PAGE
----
Another miracle which brought Luang Por Im to world fame, was the 'Miracle of Hnang Hinaw' (slippery skin). There were two enemies known as Ta Hnid, and Ta Pan, who decided to have a duel with swords to the death. Ta Hnid was known to have only one testicle, which is believed to bring Kong Grapan Chadtri Invincibility against blades and projectiles. Ta Pan was the nephew of Luang Por Im.
The two enemies met behind the Uposatha Shrineroom of the temple at Wat Hua Khaom and using sharp swords, began to fight. They stabbed and cut at each other without restraint, but no matter how many times they hit the mark with each other, nobody was hurt or cut, by a single blow! In the end they became so tired, and still unable to harm each other, that they gave up, and sat down together in truce, and drank some water.
They talked and concluded that each of them must have something special protecting them. Ta Hnid admitted he has only one testicle and was empowered by nature with Kong Grapan Chadtri.
He asked Ta Pan what his secret was, and Ta Pan said that the only thing he had on him was the single Takrut he had received from his Uncle Luang Por Im. The two became friends forever, and close devotees of Luang Por Im, and the Takrut of Luang Por Im became a legend thereafter.
Luang Por Im once had a Looksit (Devotee), who liked to play in Siamese Fighting Fish Competitions, but who had never won a single competition. He complained about this to Luang Por Im, who told the devotee to go and bring him some Bai Jag Papyrus leaves. The devotee came back with some papyrus leaves for Luang Por Im, who took them, and folded them into the form of a Siamese Fightiing Fish.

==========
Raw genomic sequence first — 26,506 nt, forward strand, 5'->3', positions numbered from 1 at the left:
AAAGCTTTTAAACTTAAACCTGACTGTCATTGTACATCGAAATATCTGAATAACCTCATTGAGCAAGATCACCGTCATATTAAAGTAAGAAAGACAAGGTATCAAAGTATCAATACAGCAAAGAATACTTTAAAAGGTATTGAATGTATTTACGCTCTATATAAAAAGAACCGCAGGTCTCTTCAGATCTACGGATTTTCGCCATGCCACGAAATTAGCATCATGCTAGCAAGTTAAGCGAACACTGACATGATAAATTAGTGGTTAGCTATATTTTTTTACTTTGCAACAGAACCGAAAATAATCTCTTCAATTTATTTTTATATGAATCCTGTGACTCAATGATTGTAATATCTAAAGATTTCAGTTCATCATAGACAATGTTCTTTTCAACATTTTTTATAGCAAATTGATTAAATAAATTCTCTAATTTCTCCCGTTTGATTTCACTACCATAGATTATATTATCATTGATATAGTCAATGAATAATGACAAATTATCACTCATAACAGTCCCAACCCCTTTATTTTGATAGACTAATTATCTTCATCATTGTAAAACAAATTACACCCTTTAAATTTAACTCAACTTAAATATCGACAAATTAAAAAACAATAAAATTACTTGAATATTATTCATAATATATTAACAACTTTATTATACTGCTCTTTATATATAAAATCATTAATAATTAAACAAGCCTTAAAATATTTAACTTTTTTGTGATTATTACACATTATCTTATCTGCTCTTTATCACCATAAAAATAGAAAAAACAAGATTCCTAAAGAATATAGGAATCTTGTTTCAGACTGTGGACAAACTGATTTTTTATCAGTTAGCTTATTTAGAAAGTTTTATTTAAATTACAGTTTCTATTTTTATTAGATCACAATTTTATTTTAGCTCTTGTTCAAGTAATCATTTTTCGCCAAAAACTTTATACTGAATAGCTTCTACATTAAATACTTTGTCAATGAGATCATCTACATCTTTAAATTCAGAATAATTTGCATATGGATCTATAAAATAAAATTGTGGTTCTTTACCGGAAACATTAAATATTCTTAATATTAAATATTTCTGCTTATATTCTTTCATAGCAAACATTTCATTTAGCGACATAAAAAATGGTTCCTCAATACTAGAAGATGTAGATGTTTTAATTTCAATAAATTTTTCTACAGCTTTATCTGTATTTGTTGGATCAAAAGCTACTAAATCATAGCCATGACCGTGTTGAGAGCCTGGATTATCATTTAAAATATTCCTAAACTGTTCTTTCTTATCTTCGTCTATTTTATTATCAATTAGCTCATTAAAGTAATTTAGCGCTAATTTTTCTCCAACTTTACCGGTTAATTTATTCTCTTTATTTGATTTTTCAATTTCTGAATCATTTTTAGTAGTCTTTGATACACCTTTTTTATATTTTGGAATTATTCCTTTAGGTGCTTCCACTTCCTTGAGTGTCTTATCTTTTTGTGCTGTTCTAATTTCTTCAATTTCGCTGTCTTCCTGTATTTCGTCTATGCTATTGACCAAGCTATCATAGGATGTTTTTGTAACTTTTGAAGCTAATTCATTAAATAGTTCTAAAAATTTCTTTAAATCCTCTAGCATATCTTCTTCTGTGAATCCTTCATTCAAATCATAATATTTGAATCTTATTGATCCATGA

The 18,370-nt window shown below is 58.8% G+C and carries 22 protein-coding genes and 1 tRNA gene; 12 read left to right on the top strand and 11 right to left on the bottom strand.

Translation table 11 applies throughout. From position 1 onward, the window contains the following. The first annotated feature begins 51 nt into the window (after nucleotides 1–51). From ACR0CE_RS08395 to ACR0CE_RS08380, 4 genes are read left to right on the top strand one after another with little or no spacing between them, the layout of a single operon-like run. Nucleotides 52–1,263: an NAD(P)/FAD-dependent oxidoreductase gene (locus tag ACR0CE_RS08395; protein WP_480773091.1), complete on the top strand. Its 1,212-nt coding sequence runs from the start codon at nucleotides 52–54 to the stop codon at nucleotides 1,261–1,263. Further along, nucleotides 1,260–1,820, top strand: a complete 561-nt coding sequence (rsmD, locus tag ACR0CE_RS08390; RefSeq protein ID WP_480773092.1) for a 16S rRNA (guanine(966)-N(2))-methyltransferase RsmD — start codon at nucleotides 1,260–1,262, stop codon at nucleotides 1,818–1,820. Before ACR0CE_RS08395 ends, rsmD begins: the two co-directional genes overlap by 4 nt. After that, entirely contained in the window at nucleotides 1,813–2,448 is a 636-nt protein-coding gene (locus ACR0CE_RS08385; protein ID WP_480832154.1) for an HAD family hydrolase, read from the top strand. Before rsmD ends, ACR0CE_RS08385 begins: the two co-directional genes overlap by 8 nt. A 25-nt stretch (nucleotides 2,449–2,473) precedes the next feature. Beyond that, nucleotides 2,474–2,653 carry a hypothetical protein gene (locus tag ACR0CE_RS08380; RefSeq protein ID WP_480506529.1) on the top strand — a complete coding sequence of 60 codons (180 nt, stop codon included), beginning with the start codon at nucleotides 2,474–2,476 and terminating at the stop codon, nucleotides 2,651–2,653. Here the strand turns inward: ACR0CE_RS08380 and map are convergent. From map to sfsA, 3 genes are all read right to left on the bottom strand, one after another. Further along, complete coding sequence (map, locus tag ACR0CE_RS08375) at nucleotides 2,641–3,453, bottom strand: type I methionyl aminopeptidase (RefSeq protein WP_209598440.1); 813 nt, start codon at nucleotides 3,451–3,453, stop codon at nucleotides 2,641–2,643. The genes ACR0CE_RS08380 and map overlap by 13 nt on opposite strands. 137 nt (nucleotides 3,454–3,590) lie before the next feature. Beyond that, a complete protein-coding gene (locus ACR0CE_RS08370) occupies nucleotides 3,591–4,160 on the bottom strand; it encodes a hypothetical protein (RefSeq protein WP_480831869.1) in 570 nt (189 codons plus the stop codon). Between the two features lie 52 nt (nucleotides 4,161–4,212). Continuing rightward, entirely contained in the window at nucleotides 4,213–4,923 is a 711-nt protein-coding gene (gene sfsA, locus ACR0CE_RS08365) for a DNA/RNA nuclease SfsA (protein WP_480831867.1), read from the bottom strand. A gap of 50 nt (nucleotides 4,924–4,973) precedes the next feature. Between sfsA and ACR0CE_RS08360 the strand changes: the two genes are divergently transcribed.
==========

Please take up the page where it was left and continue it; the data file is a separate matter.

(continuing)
He then took the leaf origami fish, filled a bottle with warer, and dropped the origami fish into the bottle. To the total suprise of the devotee, the origami fish came to life and started swimming around in the bottle!
Luang Por Im gave the bottle to the devotee and told him to take it to competition, which he did. He won the competition, and took his winnings and the fish home with him. When he got home, he decided to place the fish in a different bottle, and took it out with a net. But as soon as the fish rose above water, it turned back int a folded Bai Jag leaf origami fish. This was yet another amazing miracle of Luang Por Im.
There was another story of the time that Luang Por Im came into the monks refectory and told them to hurry up and finish eating their alms, because they were needed to help to bring water to douse out a house fire. The monks asked Luang Por Im what was going on? Luang Por Im told them then, that the night before, some local villagers had broken into the temple grounds to steal fish from the ponds, and that because of this, their houses were going to set on fire today. The monks then ate their food quickly wondering what Luang Por Im was talking about, and as they left the refectory, were surprised to hear a sudden arousal of people shouting 'Fire, Fire', and the monks realised that Luang Por Im had foreseen the event with his psychic powers.
Luang Por Im was ordained way back in the year 2426 BE, and became a solitary Tudong Forest Wanderer Monk, who traveled thrroughout the country learning Wicha with many forest Masters along the way, until he came upon a place of great peacefulness and solitude, at the foot of the Hua Khao Mountain in Supanburi Province. he decided to remain and build a temple there, which he named as 'Wat Hua Khao' and remained there as its first Abbot.
Luang Por Im was the Kroo Ba Ajarn of the great Luang Por Mui (Wat Don Rai), who spent one year with him at Wat Hua Khao, to learn the powerful Wicha Akom of this Great Supanburi Master Monk. Luang Por Im took Luang Por Mui to learn Wicha with the great Luang Phu Sukh, of Wat Pak Klong Makham Tao, who was a close friend and fellow sorceror monk with Luang Por Im. Luang Por Mui also traveled often on Tudong forest wandering with Luang Por Im as his apprentice, and is considered his first Looksit and inheritor of his Wicha Akom Sorcery, along with Luang Por Khaeg (Wat Hua Khao), Luang Por Pui (Wat Kho), and Luang Por Song (Wat Sala Din).